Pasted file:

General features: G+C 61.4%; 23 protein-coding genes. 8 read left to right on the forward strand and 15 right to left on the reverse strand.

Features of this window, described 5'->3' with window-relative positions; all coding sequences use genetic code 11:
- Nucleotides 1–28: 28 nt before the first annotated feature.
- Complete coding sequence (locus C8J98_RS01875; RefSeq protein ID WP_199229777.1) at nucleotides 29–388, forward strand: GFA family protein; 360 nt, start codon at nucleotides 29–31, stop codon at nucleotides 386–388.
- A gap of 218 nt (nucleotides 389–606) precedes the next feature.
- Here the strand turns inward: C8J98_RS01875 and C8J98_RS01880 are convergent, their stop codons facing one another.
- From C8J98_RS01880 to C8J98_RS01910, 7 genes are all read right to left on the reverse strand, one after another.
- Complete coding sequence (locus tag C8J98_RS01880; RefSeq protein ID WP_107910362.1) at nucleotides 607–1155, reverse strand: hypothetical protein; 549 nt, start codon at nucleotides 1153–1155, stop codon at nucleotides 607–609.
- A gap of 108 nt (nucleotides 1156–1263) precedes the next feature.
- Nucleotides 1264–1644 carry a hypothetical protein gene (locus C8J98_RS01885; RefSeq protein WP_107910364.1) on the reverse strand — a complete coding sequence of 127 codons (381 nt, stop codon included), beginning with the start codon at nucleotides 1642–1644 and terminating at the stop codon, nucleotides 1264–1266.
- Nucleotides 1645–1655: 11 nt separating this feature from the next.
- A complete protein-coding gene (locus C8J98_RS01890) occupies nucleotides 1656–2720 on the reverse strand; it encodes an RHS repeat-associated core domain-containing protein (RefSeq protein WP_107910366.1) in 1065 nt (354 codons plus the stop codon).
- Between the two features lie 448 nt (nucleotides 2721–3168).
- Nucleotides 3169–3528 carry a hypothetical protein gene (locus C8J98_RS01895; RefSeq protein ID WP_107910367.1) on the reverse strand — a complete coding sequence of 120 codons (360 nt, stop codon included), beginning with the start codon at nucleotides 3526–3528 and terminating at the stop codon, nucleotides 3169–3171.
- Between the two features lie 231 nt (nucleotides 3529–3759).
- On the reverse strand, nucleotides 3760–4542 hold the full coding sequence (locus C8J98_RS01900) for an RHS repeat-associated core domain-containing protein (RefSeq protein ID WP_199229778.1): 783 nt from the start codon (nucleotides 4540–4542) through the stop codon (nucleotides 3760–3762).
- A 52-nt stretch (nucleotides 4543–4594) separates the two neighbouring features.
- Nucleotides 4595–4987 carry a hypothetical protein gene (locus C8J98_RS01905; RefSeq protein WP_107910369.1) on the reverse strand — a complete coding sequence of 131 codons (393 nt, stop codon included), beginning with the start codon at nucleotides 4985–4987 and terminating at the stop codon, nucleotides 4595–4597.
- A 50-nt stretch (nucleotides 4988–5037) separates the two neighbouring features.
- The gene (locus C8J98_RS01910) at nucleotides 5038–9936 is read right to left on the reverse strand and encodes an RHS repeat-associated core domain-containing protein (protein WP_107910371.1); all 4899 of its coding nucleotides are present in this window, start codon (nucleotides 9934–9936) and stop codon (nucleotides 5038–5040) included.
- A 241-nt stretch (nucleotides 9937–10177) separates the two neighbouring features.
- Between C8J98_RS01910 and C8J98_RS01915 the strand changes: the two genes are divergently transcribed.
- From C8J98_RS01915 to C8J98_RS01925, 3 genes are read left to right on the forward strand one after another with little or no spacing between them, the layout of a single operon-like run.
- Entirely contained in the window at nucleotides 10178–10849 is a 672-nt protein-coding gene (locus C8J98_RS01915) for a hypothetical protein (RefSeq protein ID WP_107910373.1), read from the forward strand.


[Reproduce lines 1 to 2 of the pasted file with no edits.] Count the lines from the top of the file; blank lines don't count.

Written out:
General features: G+C 61.4%; 23 protein-coding genes. 8 read left to right on the forward strand and 15 right to left on the reverse strand.

Features of this window, described 5'->3' with window-relative positions; all coding sequences use genetic code 11: